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Chinese Gansu Wild Sulfur-free Angelica Sinensis Dang Quai Slice

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Specification: ● Origin: Ming County ,Gansu , China ● Expired Date: 12 Months ● Usage : Assort with astragalus root with...
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Product details

● Origin: Ming County ,Gansu , China
● Expired Date: 12 Months
● Usage : Assort with astragalus root with weight ratio about 1:5 , brew and serve.
● Storage Conditions: Dry, Refrigerated;

About Angelica Sinensis (Dang Guai)

Angelica sinensis, commonly known as dong quai or "female ginseng" is a herb from the family Apiaceae, indigenous to China. Angelica sinensis grows in cool high altitude mountains in China, Japan, and Korea. The yellowish brown root of the plant is harvested in fall and is a well-known Chinese medicine used over thousands of years.
The dried root of A. sinensis is commonly known as Chinese angelica (Dang Quai) and is widely used for women's health, cardiovascular conditions, osteoarthrosis, inflammation, headache,mild anemia, fatigue and high blood pressure.The dong quai in Chinese means that a husband shall return back to his wife, which is implicitly said to help women's health.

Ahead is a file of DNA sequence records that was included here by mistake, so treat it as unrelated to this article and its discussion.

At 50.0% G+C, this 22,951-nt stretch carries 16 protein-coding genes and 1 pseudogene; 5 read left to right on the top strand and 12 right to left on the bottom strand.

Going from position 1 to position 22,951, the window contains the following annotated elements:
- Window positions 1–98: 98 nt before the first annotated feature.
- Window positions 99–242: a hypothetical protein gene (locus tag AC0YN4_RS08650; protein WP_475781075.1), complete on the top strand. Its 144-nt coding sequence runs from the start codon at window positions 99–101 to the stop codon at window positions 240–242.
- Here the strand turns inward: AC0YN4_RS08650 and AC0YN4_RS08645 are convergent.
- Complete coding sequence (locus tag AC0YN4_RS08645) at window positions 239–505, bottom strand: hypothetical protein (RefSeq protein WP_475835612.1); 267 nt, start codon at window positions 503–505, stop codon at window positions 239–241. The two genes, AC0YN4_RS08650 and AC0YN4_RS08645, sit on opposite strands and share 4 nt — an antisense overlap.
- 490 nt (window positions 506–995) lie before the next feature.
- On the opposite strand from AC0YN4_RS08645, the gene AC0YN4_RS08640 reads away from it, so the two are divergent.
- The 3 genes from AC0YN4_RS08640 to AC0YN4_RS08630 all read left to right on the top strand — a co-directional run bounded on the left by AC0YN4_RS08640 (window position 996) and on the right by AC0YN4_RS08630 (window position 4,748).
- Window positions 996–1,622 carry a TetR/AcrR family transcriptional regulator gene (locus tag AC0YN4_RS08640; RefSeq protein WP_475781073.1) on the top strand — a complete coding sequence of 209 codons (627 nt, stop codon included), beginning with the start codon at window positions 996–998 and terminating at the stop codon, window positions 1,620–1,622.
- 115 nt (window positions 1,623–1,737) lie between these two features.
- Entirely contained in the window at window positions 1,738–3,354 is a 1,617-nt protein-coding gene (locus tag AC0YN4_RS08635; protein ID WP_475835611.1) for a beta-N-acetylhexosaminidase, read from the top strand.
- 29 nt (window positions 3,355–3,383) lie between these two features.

Brewing Guide

Scoop 1 spoon Dang Quai about 2~3 g and together with astragalus root slice about 10g with boiled water, steep about 3~5 minutes then serve.
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The Tea Bridge

Chinese Tea Culture

Tea plays an important role in China. It is commonly consumed at social events, and many cultures have created intricate formal ceremonies for these events. Afternoon tea is a British custom with widespread appeal. Tea ceremonies, with their roots in the Chinese tea culture, differ among East Asian countries, such as the Japanese or Korean versions. Tea may differ widely in preparation, such as in Tibet, where the beverage is commonly brewed with salt and butter. Tea may be drunk in small private gatherings (tea parties) or in public (tea houses designed for social interaction).


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